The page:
WKND Entertainment: Dubai's very own drama marathon

Purva Grover /Dubai
purva@khaleejtimes.com Filed on June 24, 2021 | Last updated on June 25, 2021 at 06.53 am
Photo by Shihab

17 plays, 200 players, and countless real-life stories

What happens when you put a bunch of children and young adults in a room (with masks on!) and empower them to be unafraid to imagine, question and create. They end up writing stories that are honest and bold; and further, are fearless to share them with one and all. An upcoming week-long theatre festival, The Hive Drama Fest 2021, is a result of a couple of months of intense ideating, conceptualising, and rehearsing by 200 young enthusiasts, who love theatre. The team worked on ground and online to create 17 plays a mix of comedies and thought-provoking plays. For the latter, the young actors brainstormed about issues they’ve experienced and wanted to talk about, followed by sessions of story building, improvisation, and most importantly bringing in their own stories, so they can be devised into scripts to be performed.

So, how does one put together a theatrical festival during a pandemic and why is it important to host one? “The one lesson I learnt as a drama educator in this pandemic is that we need human connections, that whilst technology has enabled so much to happen — nothing compares to exchanging real physical energy with your student or co-actor. Nothing can replace the magic of eye contact and physical touch. People need people,” says Malavika Varadan, managing director, The Hive, a performing arts school in the city. The plays will explore themes like what does it mean to live away from the ones we love, how society often forces us to live within boxes of identity, gender and class, and how difficult it is to be a teen in a social-media-obsessed world. Also, as part of the festival, there will be a screening of a short film, Hello Hello, starring 18 people of determination, from six different nationalities, living in two countries, UAE and India. This would be Determined and Dramatic’s second project. “The fact that we were able to work virtually and then put the end product together was made possible because of the new avenues that we as people of the arts were forced to use. Also, people of determination might find it difficult to participate in a full-length performance, so virtual meets physical avenue makes it possible for many from the community to experience performing arts as actors,” shares Alba Rose, Drama Catalyst, The Hive. Also, scheduled for the last day of the festival is the performance of an Indian English full-length play Final Solution by Mahesh Dattani.

Well, the bunch is in love with theatre as a form of expression. Says Mishita Khiara, “Theatre is a great way to express oneself in words and actions. These art forms are such a beautiful life skill to master communications in the real world as well.” The 17-year-old believes that theatre keeps imagination alive, “A team of talented thespians putting up a live play for a live audience is just a whole different kind of enthusiasm you can only feel when you’re in the space, away from the comfort of your homes stepping into a whole different created imagination.” And can one compare it to other forms of entertainment? Swarit Maheshwar, another participating student, opines that theatre is a better option than YouTube or Netflix because it gives a sense of real life, “You can look into the eyes of the actors whereas in movies, you cannot make eye contact! During a play, you feel like you are a part of it, and it is real, whereas in movies, you are constantly aware that you are watching a screen and it isn’t happening in real life.” Also, in theatre, there are no retakes — like in movies — the actors have to get the show done in one go and this makes theatre more fascinating. “Theatre is also better because you can interact with actors more than you can in movies. This is why theatre is a better option to watch, sure there might be few disadvantages, but nothing is better than the feeling of being included on a long, real, sensational journey,” adds Maheshwar.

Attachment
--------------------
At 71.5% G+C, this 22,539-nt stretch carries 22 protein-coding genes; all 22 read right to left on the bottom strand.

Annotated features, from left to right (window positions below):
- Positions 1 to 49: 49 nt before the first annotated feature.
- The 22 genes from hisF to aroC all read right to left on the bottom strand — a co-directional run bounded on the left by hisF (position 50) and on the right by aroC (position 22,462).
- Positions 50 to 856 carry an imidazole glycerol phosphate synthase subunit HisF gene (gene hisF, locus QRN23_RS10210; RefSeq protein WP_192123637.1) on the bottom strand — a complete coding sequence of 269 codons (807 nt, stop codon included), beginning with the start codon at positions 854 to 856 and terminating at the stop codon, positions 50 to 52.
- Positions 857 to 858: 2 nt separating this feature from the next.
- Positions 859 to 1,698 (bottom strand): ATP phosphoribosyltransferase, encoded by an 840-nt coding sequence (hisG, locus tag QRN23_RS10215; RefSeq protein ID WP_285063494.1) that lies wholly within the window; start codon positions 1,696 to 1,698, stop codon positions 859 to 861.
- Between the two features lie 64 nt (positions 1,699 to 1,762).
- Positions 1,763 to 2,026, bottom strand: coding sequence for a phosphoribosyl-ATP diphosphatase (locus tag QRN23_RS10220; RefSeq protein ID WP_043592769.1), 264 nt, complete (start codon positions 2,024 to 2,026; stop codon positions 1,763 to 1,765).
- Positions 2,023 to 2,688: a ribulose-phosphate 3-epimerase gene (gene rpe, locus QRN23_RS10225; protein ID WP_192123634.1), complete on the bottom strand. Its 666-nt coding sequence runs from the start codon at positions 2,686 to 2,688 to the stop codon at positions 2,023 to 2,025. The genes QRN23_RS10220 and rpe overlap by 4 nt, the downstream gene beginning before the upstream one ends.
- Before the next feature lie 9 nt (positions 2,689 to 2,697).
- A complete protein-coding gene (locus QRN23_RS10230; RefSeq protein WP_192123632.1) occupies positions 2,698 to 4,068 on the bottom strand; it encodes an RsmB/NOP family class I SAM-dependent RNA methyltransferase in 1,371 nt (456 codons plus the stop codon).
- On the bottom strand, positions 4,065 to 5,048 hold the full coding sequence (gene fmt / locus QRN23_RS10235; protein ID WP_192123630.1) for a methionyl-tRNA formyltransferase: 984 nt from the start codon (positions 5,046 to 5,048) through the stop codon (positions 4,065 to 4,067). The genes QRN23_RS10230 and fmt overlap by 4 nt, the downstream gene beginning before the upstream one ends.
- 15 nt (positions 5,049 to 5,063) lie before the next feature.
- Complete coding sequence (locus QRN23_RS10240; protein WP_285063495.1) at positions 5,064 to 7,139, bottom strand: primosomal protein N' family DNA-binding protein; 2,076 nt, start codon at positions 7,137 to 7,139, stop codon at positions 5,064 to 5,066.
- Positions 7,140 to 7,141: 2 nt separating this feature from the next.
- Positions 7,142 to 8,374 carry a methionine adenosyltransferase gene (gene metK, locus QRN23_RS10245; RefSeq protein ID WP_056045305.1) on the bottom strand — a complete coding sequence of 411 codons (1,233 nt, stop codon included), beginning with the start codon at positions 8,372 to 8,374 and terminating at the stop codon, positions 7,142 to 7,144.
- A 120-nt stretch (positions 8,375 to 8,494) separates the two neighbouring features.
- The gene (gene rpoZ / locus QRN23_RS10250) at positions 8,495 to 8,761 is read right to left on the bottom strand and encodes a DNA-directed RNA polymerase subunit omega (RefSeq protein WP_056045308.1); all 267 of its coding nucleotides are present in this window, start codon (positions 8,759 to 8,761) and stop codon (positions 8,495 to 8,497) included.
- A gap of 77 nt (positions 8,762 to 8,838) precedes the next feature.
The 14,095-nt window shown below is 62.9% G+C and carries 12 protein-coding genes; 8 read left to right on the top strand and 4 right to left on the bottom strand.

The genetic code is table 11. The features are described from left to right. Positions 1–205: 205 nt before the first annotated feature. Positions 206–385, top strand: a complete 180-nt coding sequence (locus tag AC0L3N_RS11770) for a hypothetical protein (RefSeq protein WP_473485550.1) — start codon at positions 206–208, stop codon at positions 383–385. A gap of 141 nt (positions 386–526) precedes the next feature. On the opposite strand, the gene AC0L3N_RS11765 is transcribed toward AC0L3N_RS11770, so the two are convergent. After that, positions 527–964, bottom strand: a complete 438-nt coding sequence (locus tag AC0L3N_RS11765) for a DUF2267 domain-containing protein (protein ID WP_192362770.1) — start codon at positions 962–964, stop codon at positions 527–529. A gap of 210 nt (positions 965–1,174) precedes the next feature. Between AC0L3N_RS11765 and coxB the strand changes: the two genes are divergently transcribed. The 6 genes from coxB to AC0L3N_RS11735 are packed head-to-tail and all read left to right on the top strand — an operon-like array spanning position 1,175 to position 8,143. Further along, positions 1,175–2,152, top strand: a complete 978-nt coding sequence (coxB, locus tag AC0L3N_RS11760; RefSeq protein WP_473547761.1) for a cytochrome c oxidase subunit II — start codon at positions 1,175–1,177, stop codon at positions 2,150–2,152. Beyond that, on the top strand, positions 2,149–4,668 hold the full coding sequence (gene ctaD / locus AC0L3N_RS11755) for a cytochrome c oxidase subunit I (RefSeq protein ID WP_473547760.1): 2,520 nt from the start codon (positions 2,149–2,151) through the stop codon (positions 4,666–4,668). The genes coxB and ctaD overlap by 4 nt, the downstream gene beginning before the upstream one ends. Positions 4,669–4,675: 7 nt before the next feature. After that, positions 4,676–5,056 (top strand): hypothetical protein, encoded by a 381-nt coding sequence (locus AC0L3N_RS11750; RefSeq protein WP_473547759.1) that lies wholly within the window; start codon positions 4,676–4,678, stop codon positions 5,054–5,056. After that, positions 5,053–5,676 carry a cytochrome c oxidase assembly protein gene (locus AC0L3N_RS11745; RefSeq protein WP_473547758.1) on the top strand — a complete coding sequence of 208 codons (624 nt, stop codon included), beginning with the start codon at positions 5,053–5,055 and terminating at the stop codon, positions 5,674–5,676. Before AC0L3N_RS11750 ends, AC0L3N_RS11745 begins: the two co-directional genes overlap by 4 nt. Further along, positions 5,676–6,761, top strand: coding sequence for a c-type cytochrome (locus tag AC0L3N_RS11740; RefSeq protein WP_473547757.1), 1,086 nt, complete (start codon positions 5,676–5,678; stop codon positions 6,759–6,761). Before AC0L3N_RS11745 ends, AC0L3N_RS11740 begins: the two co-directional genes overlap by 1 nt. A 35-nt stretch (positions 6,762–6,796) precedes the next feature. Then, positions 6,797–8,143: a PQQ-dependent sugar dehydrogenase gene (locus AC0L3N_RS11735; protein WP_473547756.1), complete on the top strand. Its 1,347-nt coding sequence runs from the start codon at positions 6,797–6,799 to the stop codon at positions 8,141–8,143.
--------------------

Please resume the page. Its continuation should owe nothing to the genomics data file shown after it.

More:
So, what according to these little stars is the reason that their counterparts should learn how to perform an art form? Says 15-year-old Nandini Bhattacharya, “To be on stage is liberating. You can do anything you want, and have the satisfaction of knowing that someone out there might like it, someone out there might laugh at it, might cry about it, will think about it and will relate to it. It’s so liberating to knowing you have the power to influence someone. What you decide to showcase on stage will stay with people.” She feels that it is an opportunity to create a memory, an experience, “And to have that connection with a stranger, to feel unlimited while also affecting someone, is one of the greatest gifts ever.”

purva@khaleejtimes.com

author

Purva Grover

Purva Grover is a journalist, poetess, playwright, and stage director. She made her debut as an author, with The Trees Told Me So, a collection of short stories. She is the editor of Young Times, a magazine that empowers the youth in the UAE. She conducts fortnightly writing workshops, author interaction events, open mic sessions, etc. for the writing fraternity in UAE. Her stage productions have been recognised for their boldness, honesty, and unique voice. She is backed with a post-graduate degree in mass communication and literature. Born & brought up in colourful-chaotic India, she writes in English and currently resides in Dubai, UAE. You can stalk her on Instagram @purvagr and say hello to her at purvagrover.com





 
 
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